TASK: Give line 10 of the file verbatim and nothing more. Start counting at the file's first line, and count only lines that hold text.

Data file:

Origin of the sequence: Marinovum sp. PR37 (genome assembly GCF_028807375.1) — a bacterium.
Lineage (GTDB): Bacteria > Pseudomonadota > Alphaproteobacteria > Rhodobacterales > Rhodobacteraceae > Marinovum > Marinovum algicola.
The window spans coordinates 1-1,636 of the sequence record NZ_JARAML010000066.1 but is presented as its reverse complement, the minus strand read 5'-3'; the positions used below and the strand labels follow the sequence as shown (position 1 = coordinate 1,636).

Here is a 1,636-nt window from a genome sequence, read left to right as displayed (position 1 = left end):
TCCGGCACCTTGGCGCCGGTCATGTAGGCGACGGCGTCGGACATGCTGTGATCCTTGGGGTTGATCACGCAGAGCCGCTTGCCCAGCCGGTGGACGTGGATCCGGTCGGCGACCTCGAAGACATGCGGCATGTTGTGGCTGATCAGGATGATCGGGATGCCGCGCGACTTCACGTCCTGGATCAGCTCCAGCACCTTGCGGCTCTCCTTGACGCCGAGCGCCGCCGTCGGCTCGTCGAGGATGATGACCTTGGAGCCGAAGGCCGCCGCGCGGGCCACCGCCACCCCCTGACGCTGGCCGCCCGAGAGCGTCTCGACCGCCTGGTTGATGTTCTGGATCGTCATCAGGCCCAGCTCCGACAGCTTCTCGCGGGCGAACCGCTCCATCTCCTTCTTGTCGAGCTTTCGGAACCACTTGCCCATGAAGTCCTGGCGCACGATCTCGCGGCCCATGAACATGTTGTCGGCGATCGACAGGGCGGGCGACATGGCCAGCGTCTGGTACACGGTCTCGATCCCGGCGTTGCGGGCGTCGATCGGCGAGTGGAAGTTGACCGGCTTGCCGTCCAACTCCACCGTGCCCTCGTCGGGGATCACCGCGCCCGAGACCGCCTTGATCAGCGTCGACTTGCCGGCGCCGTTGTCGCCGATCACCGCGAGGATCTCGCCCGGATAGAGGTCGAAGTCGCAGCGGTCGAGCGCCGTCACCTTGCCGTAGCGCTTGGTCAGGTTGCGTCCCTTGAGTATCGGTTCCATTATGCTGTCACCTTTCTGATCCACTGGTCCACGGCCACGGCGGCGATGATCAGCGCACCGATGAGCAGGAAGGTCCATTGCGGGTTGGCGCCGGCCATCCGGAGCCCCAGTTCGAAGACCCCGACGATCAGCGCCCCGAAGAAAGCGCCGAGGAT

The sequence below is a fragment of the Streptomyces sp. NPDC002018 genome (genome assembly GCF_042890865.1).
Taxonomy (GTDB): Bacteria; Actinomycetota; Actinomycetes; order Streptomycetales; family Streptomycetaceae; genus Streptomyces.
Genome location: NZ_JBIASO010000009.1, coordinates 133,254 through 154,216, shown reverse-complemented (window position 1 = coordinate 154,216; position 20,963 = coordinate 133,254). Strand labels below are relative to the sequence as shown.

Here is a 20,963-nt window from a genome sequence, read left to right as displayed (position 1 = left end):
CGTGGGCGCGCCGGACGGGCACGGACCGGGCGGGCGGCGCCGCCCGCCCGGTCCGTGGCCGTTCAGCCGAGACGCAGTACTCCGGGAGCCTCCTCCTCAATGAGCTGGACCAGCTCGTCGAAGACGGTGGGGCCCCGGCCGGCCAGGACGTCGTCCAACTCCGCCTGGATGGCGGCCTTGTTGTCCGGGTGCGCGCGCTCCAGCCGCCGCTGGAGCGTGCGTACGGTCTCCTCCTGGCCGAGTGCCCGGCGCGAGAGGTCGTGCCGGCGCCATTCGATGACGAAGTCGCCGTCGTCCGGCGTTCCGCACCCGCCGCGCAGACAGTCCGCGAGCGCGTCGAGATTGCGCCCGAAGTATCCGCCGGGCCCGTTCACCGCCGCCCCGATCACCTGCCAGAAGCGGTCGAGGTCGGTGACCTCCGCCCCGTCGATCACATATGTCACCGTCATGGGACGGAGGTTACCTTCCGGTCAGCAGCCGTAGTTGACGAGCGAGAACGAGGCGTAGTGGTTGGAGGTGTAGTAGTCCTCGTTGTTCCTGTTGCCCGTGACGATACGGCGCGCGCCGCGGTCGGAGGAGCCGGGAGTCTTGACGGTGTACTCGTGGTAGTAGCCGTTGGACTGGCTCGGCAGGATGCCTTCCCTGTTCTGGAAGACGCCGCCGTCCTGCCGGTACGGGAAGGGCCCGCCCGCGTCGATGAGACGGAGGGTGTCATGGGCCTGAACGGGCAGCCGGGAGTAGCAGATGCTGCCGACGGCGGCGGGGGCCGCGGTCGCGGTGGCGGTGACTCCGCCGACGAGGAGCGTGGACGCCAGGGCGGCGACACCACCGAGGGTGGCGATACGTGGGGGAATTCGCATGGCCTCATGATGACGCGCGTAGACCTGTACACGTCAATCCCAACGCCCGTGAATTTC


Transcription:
CGTGGGCGCGCCGGACGGGCACGGACCGGGCGGGCGGCGCCGCCCGCCCGGTCCGTGGCCGTTCAGCCGAGACGCAGTACTCCGGGAGCCTCCTCCTCAATGAGCTGGACCAGCTCGTCGAAGACGGTGGGGCCCCGGCCGGCCAGGACGTCGTCCAACTCCGCCTGGATGGCGGCCTTGTTGTCCGGGTGCGCGCGCTCCAGCCGCCGCTGGAGCGTGCGTACGGTCTCCTCCTGGCCGAGTGCCCGGCGCGAGAGGTCGTGCCGGCGCCATTCGATGACGAAGTCGCCGTCGTCCGGCGTTCCGCACCCGCCGCGCAGACAGTCCGCGAGCGCGTCGAGATTGCGCCCGAAGTATCCGCCGGGCCCGTTCACCGCCGCCCCGATCACCTGCCAGAAGCGGTCGAGGTCGGTGACCTCCGCCCCGTCGATCACATATGTCACCGTCATGGGACGGAGGTTACCTTCCGGTCAGCAGCCGTAGTTGACGAGCGAGAACGAGGCGTAGTGGTTGGAGGTGTAGTAGTCCTCGTTGTTCCTGTTGCCCGTGACGATACGGCGCGCGCCGCGGTCGGAGGAGCCGGGAGTCTTGACGGTGTACTCGTGGTAGTAGCCGTTGGACTGGCTCGGCAGGATGCCTTCCCTGTTCTGGAAGACGCCGCCGTCCTGCCGGTACGGGAAGGGCCCGCCCGCGTCGATGAGACGGAGGGTGTCATGGGCCTGAACGGGCAGCCGGGAGTAGCAGATGCTGCCGACGGCGGCGGGGGCCGCGGTCGCGGTGGCGGTGACTCCGCCGACGAGGAGCGTGGACGCCAGGGCGGCGACACCACCGAGGGTGGCGATACGTGGGGGAATTCGCATGGCCTCATGATGACGCGCGTAGACCTGTACACGTCAATCCCAACGCCCGTGAATTTC